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Ankle Performance and You

Function and mobility of the ankle

The ankle, one of the smaller joints but bears a huge load.  1.5 times yourweight is being applied when you are walking or standing, and eight times your weight when running. The ankle is a hinge joint The three bones, the tibia the fibula and the talus come together with articular cartilage in between. The cartilage allows the bones to move against one another smoothly and acts a shock absorber. Although the ankle is only made up of three bones, it is one of the most commonly injured parts of the human body.

Many do not have adequate ankle mobility.  From a movement stand point, decreased joint mobility at the ankle joint or tibiofibular joint. When walking, running, skating, squatting, picking something up, ankle mobility can be the difference between moving properly and getting injured. It’s like Jenga, if the blocks are built over a strong foundation, the game continues. Once the base begins to tilt the end is near! When the ankle doesn’t move properly the knee is affected. Once the knee is affected, you guessed it, the hip also begins to suffer.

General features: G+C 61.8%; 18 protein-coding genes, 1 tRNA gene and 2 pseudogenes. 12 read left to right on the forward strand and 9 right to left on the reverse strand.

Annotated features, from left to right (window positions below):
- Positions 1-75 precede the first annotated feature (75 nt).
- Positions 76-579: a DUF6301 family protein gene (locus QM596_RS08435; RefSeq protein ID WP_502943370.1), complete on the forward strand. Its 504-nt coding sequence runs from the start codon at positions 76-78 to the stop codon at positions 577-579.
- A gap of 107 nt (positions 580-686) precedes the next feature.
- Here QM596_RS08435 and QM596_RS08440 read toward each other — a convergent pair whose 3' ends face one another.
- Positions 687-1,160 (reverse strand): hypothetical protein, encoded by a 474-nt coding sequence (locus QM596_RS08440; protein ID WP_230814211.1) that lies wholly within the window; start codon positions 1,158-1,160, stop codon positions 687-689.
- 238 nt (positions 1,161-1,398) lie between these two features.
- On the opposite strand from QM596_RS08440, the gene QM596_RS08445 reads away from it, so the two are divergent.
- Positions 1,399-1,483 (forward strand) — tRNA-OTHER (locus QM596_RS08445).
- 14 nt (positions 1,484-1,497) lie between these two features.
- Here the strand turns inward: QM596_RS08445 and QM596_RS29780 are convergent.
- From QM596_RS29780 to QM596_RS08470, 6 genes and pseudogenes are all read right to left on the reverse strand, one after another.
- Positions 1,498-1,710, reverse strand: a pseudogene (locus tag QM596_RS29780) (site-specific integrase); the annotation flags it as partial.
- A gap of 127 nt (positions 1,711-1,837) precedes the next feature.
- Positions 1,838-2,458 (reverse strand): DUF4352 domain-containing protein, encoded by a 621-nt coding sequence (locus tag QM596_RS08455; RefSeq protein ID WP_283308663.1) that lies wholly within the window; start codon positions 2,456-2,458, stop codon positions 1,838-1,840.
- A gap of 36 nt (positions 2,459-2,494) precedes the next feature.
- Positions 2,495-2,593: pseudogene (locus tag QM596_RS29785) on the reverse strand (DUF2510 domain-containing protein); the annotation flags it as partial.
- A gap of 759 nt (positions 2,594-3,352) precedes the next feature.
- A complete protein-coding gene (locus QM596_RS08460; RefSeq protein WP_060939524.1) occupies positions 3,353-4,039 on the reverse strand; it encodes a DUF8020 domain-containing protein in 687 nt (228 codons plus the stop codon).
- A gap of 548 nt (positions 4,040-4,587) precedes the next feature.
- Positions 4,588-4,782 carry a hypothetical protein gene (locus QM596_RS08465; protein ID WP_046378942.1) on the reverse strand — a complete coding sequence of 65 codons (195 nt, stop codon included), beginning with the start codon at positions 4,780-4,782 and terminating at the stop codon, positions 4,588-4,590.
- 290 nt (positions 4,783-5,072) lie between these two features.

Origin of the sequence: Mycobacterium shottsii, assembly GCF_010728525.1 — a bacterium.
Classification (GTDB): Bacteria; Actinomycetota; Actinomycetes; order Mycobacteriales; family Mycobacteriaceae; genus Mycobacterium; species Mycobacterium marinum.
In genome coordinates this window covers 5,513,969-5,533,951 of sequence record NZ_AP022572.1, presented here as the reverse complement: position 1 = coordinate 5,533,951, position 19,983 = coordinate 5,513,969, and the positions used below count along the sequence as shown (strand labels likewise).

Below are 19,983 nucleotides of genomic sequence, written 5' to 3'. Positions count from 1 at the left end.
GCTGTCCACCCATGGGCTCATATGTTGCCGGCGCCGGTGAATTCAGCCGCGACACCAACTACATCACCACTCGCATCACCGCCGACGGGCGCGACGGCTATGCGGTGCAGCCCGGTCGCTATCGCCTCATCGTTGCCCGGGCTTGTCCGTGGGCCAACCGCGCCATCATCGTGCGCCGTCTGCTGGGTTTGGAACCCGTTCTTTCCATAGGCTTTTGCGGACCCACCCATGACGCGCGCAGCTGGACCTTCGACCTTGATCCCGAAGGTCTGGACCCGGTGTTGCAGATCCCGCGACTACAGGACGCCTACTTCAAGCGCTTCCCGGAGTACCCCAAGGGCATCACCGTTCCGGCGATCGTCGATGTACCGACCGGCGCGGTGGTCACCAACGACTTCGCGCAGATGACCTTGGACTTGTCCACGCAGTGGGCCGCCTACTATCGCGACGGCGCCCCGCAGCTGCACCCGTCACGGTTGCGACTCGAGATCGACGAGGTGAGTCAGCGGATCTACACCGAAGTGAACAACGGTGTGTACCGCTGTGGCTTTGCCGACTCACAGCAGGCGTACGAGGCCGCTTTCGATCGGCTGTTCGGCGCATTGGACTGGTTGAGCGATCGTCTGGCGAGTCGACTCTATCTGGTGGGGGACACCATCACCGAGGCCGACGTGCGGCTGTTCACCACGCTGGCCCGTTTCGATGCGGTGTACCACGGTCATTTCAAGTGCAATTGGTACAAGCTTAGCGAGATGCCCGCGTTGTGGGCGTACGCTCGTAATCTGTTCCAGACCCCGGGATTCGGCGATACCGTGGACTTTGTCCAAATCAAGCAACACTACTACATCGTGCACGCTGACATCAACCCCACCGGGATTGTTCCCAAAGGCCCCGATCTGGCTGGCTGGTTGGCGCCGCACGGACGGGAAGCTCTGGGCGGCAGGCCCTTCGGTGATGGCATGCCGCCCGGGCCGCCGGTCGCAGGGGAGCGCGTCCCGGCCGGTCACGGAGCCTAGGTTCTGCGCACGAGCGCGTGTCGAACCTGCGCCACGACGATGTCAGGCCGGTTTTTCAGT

The ankle up the chain:

The inability to perform a proper stride forces the body to find different ways to complete the movement. Compensation pattern do not eliminate the load experienced when hitting the ground during running; they simply shift it to other parts of the body which can lead to pain elsewhere.

Knee pain

The human body is a kinetic chain, if the knee tracks properly over the ankle there should be limited wear and tear on the knee. What happens at one joint will have an effect at another joint. The joints not sitting properly and the lack of ankle dorsiflexion when running or walking can lead to an early bending in the knee, which in turn can disrupt the whole efficiency of stride pattern.

Hip/lower back pain

Reduced dorsiflexion can increase the duration of time in which the heel is off the ground. The result… a decrease in hip extension, not allowing the person to complete a a full stride through the hip, knee and ankle. It may limit glute activation and create the feeling of tight hamstrings and in turn develop an anterior pelvic tilt.

Stay tuned, the next few weeks, we will focus in on the signs of ankle dysfunction and and how to fix the problem to increase performance in life, sports and performance.

Written By: Kirill Vaks

Fitness Specialist

BA,CSCS,ACSM-cpt,NFPT-sns

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